How to Avoid Paying Duty and GST on Imported Gifts
The reference 75 concession allows entry of presents or gifts except tobacco products sent from abroad to a resident in New Zealand:
(i) Not exceeding $110 in total value – Free
(ii) Exceeding $110 in total value, on the excess over $110 – The rates of duty applicable to the goods as set out in Part I of the Tariff. (see examples below)
This concession is intended to cover gifts of a personal nature. A gift is considered to be personal if it:
- is sent to a private person by or on behalf of another private person resident abroad
- is of an unsolicited nature (not ordered or paid for by the addressee)
- is occasional and not part of an ongoing arrangement to avoid the payment of duty and GST
- consists only of goods for personal use by the addressee or his/her family
- the nature and quality of the goods imported are such that the consignment is obviously not of a commercial nature.
Gifts are usually sent from a person overseas rather than a company or business.
However, circumstances may allow the concession to be applied if the goods are sent direct from a business, but can be shown to have been purchased as a gift from the overseas buyer, and shipped directly from the seller on the buyer’s behalf.
Gift parcels (where the contents are intended for more than one person) with a total declared value in excess of $NZ110 may be allowed multiple gift allowances, provided the separate identity of each recipient can be established.
However, the concession may not be combined by multiple persons on one item.
Tobacco products are specifically excluded from the reference 75 concession and full duty and GST is payable on these imports.
Tobacco products are also not covered by the minimum duty collectable exemption.
Alcohol products are not excluded under the terms of the gift concession.
However, because of the high duty rates associated with these goods, Customs must be satisfied as to the unsolicited nature and specific occasion giving rise to the gift and ensure it is not part of an ongoing arrangement to avoid the payment of duty and GST.
The minimum duty collectable exemption does not apply to alcohol products so duty is payable on any excess value of these goods after the concession has been applied.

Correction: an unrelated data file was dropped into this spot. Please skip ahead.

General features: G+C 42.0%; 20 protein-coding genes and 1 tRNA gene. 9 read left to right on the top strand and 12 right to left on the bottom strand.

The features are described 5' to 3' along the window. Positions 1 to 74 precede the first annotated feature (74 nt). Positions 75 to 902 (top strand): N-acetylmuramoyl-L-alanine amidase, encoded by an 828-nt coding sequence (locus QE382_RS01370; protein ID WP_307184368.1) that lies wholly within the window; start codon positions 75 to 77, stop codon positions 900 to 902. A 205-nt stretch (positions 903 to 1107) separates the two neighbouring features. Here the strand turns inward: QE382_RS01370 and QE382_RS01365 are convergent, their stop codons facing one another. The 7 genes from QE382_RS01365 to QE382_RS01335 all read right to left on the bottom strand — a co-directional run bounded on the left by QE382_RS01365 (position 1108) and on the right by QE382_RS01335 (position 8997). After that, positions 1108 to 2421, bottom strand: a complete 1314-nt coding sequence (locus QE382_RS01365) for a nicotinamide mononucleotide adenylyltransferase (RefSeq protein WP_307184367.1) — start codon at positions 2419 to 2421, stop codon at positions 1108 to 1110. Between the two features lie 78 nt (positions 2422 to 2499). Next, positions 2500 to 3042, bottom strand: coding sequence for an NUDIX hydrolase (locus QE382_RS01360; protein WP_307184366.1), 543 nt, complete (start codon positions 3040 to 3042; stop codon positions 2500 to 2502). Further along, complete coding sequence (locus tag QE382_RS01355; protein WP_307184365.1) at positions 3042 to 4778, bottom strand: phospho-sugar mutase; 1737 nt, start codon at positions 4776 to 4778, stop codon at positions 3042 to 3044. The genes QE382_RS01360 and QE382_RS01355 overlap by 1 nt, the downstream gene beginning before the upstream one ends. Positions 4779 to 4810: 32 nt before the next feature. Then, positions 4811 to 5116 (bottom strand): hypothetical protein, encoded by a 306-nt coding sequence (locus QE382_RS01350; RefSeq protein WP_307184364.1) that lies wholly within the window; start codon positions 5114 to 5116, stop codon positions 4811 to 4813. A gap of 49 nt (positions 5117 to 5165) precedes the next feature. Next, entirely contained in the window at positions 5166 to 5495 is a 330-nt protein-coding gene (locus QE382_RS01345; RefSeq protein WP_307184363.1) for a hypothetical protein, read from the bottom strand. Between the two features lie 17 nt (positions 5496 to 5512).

Application of the gift concession does not reduce the Customs value, or the GST value of the goods, it only reduces the amount of duty and GST that may be payable on the goods after the application of the concession.
Private individuals can approach Customs for assistance in clearing their gifts.
Goods being cleared by brokers or freight forwarders must declare the full value of the goods and then do a manual calculation of the duty and or GST payable on the remaining value after allowing the concession.
Appropriate notes should be entered in the remarks section.
Section 12(4)(e) of the Goods and Services Tax Act 1985 provides an exemption from GST for the goods covered by the reference 75 concession.
This provision allows the portion of the freight and insurance charges relating to the $110.00 value of the goods to be exempt from GST charges.
While the tariff concession applies to the Customs value (on which tariff duty is charged) the GST exemption applies to the GST value* (on which GST is charged) of the same goods, ie, if 20% of the Customs value is covered by the tariff concession, 20% of the GST value of the goods is covered by the GST exemption.
*(GST value is always the total of – Customs value plus duty plus freight and insurance as per section 12(2) of the GST Act).
Source: NZ Customs
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